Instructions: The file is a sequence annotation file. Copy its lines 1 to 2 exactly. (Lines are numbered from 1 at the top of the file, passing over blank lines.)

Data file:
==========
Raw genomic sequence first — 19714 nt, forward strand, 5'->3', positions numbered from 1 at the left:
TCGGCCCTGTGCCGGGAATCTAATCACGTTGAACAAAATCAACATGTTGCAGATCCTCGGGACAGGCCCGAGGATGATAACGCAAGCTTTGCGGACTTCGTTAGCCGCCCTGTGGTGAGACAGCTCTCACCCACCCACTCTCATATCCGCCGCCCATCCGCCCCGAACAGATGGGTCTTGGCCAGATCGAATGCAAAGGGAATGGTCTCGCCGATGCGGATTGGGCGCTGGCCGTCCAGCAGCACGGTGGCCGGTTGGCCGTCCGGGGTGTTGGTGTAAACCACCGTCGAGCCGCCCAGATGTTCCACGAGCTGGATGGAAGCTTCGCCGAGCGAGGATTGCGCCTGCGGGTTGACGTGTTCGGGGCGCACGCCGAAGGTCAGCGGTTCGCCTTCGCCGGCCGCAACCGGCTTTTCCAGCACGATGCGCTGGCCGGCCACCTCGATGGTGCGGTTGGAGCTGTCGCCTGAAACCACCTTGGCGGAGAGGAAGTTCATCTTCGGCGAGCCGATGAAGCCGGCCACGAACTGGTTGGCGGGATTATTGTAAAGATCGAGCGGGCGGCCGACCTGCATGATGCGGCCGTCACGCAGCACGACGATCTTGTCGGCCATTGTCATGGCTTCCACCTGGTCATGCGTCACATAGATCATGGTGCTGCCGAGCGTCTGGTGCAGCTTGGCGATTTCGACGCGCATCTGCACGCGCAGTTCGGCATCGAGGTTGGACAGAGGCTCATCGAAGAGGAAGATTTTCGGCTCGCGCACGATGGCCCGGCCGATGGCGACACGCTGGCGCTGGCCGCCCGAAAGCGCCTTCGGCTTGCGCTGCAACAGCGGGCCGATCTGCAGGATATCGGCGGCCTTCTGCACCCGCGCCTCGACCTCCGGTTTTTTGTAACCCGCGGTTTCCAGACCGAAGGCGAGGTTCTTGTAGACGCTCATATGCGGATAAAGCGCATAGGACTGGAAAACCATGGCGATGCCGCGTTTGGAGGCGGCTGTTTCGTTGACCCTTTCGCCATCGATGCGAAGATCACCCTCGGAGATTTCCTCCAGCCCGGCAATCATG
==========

Raw genomic sequence first — 19714 nt, forward strand, 5'->3', positions numbered from 1 at the left:
TCGGCCCTGTGCCGGGAATCTAATCACGTTGAACAAAATCAACATGTTGCAGATCCTCGGGACAGGCCCGAGGATGATAACGCAAGCTTTGCGGACTTCGTTAGCCGCCCTGTGGTGAGACAGCTCTCACCCACCCACTCTCATATCCGCCGCCCATCCGCCCCGAACAGATGGGTCTTGGCCAGATCGAATGCAAAGGGAATGGTCTCGCCGATGCGGATTGGGCGCTGGCCGTCCAGCAGCACGGTGGCCGGTTGGCCGTCCGGGGTGTTGGTGTAAACCACCGTCGAGCCGCCCAGATGTTCCACGAGCTGGATGGAAGCTTCGCCGAGCGAGGATTGCGCCTGCGGGTTGACGTGTTCGGGGCGCACGCCGAAGGTCAGCGGTTCGCCTTCGCCGGCCGCAACCGGCTTTTCCAGCACGATGCGCTGGCCGGCCACCTCGATGGTGCGGTTGGAGCTGTCGCCTGAAACCACCTTGGCGGAGAGGAAGTTCATCTTCGGCGAGCCGATGAAGCCGGCCACGAACTGGTTGGCGGGATTATTGTAAAGATCGAGCGGGCGGCCGACCTGCATGATGCGGCCGTCACGCAGCACGACGATCTTGTCGGCCATTGTCATGGCTTCCACCTGGTCATGCGTCACATAGATCATGGTGCTGCCGAGCGTCTGGTGCAGCTTGGCGATTTCGACGCGCATCTGCACGCGCAGTTCGGCATCGAGGTTGGACAGAGGCTCATCGAAGAGGAAGATTTTCGGCTCGCGCACGATGGCCCGGCCGATGGCGACACGCTGGCGCTGGCCGCCCGAAAGCGCCTTCGGCTTGCGCTGCAACAGCGGGCCGATCTGCAGGATATCGGCGGCCTTCTGCACCCGCGCCTCGACCTCCGGTTTTTTGTAACCCGCGGTTTCCAGACCGAAGGCGAGGTTCTTGTAGACGCTCATATGCGGATAAAGCGCATAGGACTGGAAAACCATGGCGATGCCGCGTTTGGAGGCGGCTGTTTCGTTGACCCTTTCGCCATCGATGCGAAGATCACCCTCGGAGATTTCCTCCAGCCCGGCAATCATG